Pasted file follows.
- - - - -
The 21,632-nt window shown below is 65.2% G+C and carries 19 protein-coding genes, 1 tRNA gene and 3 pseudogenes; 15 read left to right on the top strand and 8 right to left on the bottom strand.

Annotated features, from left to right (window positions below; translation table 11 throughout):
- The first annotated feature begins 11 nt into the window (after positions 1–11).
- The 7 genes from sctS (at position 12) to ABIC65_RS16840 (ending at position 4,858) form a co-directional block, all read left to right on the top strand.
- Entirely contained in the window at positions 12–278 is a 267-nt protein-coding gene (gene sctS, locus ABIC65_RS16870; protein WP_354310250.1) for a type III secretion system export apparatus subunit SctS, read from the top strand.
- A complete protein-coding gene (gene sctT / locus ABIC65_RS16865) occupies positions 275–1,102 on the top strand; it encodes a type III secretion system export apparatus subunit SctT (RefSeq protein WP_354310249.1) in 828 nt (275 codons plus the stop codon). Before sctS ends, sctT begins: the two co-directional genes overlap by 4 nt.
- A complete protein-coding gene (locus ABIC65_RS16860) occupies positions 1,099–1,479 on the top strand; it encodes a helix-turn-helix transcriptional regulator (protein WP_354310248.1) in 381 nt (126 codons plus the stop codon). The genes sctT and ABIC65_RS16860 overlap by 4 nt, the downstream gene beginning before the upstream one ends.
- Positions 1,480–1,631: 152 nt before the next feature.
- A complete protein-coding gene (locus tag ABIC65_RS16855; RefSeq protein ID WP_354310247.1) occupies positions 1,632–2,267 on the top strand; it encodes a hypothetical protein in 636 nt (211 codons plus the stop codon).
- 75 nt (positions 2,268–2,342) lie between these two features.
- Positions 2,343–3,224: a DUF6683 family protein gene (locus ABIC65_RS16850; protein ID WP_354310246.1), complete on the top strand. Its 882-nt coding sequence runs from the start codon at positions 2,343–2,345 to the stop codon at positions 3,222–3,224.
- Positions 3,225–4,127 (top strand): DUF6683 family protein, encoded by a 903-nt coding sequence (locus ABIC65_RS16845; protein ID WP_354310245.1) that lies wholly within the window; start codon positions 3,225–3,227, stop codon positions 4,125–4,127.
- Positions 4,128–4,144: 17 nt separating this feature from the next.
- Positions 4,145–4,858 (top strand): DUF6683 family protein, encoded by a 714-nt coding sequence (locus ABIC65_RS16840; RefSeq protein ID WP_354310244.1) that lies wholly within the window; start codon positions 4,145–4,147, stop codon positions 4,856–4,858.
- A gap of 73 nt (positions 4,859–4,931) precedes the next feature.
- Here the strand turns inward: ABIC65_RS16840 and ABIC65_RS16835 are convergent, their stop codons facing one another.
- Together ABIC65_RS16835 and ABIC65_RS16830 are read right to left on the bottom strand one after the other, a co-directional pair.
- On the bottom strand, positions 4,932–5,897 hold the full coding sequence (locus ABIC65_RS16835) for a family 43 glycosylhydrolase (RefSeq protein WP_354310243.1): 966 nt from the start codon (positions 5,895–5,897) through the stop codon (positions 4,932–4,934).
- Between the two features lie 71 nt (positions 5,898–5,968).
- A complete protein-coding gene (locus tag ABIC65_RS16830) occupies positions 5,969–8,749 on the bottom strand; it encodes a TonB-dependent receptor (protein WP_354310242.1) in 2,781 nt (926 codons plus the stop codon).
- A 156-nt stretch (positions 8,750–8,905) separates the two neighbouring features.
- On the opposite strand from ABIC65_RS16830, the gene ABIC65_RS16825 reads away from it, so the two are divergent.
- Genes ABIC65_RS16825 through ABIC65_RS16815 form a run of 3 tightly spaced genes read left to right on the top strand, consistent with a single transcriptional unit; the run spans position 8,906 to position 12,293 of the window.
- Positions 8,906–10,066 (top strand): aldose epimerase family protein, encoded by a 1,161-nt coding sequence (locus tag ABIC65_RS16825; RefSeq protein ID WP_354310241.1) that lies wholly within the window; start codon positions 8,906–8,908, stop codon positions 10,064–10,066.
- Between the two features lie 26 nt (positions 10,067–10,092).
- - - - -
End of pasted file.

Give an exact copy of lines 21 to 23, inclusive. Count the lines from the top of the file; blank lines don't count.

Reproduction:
- A 156-nt stretch (positions 8,750–8,905) separates the two neighbouring features.
- On the opposite strand from ABIC65_RS16830, the gene ABIC65_RS16825 reads away from it, so the two are divergent.
- Genes ABIC65_RS16825 through ABIC65_RS16815 form a run of 3 tightly spaced genes read left to right on the top strand, consistent with a single transcriptional unit; the run spans position 8,906 to position 12,293 of the window.